- Kosovo’s energy crisis has forced the government to ban cryptocurrency mining due to power shortages
- By 2017, the price of Bitcoin had begun to increase significantly, resulting in an influx of miners and investors throughout Kosovo
- Kosovo’s recent mining bans are just the latest in a trend which has seen a number of nations ban crypto mining
A growing number of countries around the world are in talks to ban cryptocurrency or at least heavily restrict either the mining or trading of crypto.
And now Kosovo’s energy crisis has forced the government to ban cryptocurrency mining due to power shortages.
Kosovo’s Economy Minister Artane Rizvanolli said on January 4 that the winter months, in particular, had contributed to power shortages, leaving the country’s authorities to put a stop to mining, which is notorious for its excessive energy use.
Proof-of-work crypto mining, which is used by the two largest crypto blockchains – Bitcoin and Ethereum - use huge amounts of electricity to mine their tokens. This is because the power required for computers to solve cryptographic equations is considerable.
The Government’s Decision
Prior to the current energy crisis, mining for Bitcoin in northern Kosovo had been booming. This was largely due to the people in the region getting free electricity, which had been the case since the end of 1999.
By 2017, the price of Bitcoin had begun to increase significantly, resulting in an influx of miners and investors throughout Kosovo.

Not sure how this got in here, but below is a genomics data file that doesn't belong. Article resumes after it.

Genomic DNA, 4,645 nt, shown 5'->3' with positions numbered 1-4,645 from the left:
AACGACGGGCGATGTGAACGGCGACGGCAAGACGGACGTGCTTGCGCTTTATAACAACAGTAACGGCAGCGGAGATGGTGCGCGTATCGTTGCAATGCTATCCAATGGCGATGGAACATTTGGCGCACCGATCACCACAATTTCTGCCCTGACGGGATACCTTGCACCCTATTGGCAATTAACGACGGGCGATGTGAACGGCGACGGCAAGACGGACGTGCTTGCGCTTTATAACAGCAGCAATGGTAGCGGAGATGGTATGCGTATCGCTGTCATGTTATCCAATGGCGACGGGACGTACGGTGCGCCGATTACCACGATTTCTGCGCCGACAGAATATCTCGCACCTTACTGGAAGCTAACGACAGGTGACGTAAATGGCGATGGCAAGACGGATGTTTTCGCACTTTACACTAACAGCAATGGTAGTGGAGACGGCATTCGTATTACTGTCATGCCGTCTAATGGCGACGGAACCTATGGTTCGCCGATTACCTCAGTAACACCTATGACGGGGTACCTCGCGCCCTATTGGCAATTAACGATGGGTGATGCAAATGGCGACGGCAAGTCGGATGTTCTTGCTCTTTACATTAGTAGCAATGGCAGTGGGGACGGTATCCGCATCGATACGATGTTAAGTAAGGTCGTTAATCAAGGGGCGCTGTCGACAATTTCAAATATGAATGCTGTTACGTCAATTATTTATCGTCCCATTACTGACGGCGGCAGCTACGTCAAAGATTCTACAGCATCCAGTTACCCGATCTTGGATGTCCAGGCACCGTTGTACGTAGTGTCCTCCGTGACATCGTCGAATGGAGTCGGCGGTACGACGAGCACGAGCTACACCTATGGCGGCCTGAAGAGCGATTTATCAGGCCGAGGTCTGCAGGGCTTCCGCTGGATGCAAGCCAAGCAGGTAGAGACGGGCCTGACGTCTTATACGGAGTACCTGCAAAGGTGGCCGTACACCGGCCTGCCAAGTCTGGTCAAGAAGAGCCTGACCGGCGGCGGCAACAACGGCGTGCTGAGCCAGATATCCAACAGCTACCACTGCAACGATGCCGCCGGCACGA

The government’s decision to ban mining was based on a recommendation made by the technical committee for emergency measures in the energy supply sector.
The committee, set up at the end of last year has held two meetings, so far, to address the issues brought about by the global energy crisis.
On December 24, the Kosovo government imposed planned daily power cuts for a period of 60 days.
image source: © Thekaikoro | Megapixl.com
Energy Outages Across Europe
Kosovo hasn’t been the only country to experience major power shortages. Kazakhstan is in the midst of mass protests, which have resulted in violent protests throughout the country.
The situation has become so dire that Russian peace troops have been flown into neighbouring Kazakhstan to help quell the unrest, which has left dozens dead and a thousand injured.
This week, Kazakhstan was hit with a nation-scale internet blackout which has consequently ceased Bitcoin mining in the country.
Following China’s mining ban, Kazakhstan became a key destination for crypto mining, so much so, that In August, Kazakhstan accounted for 18 per cent of the global "hash rate".
image source: © Rastudio | Megapixl.com
Kosovo’s recent mining bans are just the latest in a trend which has seen a number of nations ban crypto mining.
In 2021, Chinese authorities continued their crackdown on cryptocurrency banning Bitcoin mines throughout the country. This was the second phase of a three phase process to stamp out crypto all together in China.
Why has Kosovo Banned Crypto?
The reasoning the Chinese government gave at the time for imposing a mining ban was that it interfered with their carbon emission target.
Crypto is in a wrestling match with the changing requirements and standards of global community’s carbon emission targets.
As a result, the crypto space is making adjustments. For example, Ethereum, which has the second largest market cap of any crypto behind Bitcoin, is upgrading its mining system to a proof-of-stake protocol which will require vastly less energy.
The fast moving and unpredictable nature of crypto makes it near impossible to say where the industry will be just six months fro now.
What’s an almost certainty, however, is that Kosovo won’t be the last country to impose bans on crypto mining.